Exploring the effects of critical driving situations on driver perception time (PT) using SHRP2 naturalistic driving study data

Kun-Feng Wu*, Ya Jin Lin

*Corresponding author for this work

Research output: Contribution to journalArticlepeer-review

6 Scopus citations


Driver PT is critical when a driver faces an imminent crash risk and needs to determine what evasive maneuvers to execute. Therefore, it is of utmost importance to study how PT varies across different critical driving situations. PT refers to the time drivers need to recognize the nature and significance of external stimuli. Driver PT is critical when he or she faces a potentially hazardous driving situation, and must determine what action(s) or evasive maneuver(s) to execute. Although past research has identified many factors associated with PT, little research has been done on the effects of critical driving situations on PT, let alone in a real-world driving environment. Naturalistic driving study (NDS) data provides an unprecedented opportunity to look into PT prior to the occurrence of safety-related events. This study seeks to shed light on how critical driving situations influence driver PT, as well as how the driving environment and driver behavior affect PT during real-world driving by utilizing the Second Strategic Highway Research Program (SHRP2) NDS data. An NDS consists of two primary features that distinguish it from retrospective approaches: vehicles are equipped with video camera technologies that observe the driver and the road ahead of the vehicle continuously while driving, and drivers are asked to drive as they normally would. To best study PT while minimizing the effects of confounding factors, this study focused on a total of 1417 rear-end crashes and near crashes. It was found that critical driving situations, the driving environment, and driver behavior are all influential factors in explaining the variation of PT among different drivers. The longest PTs are during critical driving situations where the vehicle ahead is stop-and-go, which can be as long as 2.84 s while controlling for the effects of driving environment and driver behavior factors, compared to other types of driving situations such as a vehicle ahead decelerating or lane changing.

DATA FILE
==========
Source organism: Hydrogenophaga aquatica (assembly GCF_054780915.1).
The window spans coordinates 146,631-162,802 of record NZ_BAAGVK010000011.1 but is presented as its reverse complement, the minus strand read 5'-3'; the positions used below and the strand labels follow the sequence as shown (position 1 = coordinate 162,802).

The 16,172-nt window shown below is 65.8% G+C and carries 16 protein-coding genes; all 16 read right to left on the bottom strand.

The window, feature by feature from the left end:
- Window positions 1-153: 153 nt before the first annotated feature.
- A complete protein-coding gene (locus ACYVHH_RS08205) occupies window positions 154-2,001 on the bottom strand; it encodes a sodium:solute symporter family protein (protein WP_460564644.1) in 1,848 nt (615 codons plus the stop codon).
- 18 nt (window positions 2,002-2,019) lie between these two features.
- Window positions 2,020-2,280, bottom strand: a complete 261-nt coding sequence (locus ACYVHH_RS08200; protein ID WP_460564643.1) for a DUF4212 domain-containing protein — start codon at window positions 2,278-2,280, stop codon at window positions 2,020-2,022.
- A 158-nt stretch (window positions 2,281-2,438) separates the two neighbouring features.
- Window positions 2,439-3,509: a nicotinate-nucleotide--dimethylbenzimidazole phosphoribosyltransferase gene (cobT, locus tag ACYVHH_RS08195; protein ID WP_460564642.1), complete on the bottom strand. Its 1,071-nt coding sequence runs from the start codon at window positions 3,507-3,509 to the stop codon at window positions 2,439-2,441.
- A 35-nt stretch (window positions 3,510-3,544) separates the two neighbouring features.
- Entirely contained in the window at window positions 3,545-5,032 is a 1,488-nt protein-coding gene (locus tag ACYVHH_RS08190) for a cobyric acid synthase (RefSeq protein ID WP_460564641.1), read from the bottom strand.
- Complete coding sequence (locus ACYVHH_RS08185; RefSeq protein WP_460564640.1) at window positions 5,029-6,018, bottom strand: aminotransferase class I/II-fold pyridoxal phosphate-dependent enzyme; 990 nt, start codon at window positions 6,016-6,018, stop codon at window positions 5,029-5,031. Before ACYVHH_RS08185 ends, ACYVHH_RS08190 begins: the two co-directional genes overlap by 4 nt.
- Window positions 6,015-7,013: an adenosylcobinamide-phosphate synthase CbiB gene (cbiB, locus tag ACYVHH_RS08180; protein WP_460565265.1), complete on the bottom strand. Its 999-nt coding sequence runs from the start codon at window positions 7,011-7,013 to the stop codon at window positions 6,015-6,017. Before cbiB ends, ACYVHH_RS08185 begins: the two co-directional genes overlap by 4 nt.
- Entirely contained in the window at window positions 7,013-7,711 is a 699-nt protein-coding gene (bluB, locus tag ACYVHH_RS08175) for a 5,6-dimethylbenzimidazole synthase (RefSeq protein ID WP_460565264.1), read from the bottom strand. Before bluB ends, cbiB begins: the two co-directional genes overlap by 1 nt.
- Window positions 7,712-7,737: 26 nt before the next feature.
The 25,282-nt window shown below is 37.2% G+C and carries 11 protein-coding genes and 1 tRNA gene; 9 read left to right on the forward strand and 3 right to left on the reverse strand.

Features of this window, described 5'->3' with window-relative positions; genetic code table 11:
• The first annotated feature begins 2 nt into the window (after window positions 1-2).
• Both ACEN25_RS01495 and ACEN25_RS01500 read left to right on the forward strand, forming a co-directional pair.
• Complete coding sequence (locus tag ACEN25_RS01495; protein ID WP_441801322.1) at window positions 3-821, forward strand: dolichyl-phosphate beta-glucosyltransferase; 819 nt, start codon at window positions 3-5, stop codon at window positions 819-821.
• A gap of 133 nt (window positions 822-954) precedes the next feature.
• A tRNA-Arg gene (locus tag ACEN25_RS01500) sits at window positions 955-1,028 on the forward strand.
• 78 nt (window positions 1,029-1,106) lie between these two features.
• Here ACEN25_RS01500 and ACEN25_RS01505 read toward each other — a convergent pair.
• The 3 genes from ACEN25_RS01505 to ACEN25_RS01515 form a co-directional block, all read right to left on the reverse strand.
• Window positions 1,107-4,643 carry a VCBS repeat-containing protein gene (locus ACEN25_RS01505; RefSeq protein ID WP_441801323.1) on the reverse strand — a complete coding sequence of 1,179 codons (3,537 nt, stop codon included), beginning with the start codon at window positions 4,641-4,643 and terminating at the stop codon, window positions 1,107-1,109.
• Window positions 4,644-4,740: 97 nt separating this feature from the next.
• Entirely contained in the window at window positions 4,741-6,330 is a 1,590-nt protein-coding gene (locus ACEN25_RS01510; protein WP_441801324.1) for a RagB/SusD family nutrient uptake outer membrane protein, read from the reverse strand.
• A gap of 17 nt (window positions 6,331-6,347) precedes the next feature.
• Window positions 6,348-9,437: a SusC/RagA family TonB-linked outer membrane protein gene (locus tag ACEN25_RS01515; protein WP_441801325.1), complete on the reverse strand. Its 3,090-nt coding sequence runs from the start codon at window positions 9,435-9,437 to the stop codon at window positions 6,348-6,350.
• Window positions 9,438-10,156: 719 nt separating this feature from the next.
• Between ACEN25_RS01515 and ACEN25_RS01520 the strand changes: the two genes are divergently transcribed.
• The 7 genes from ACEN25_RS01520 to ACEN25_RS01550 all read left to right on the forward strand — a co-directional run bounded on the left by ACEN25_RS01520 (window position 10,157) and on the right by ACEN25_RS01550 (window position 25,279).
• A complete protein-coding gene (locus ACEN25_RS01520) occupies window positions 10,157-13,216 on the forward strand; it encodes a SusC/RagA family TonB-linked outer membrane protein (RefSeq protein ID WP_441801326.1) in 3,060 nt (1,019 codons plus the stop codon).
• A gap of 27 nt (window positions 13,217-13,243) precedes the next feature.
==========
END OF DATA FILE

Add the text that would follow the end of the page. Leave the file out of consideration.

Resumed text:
Original languageEnglish
Pages (from-to)94-102
Number of pages9
JournalAccident Analysis and Prevention
StatePublished - 1 Jul 2019


  • Critical driving situation
  • Driver perception time
  • Naturalistic driving study


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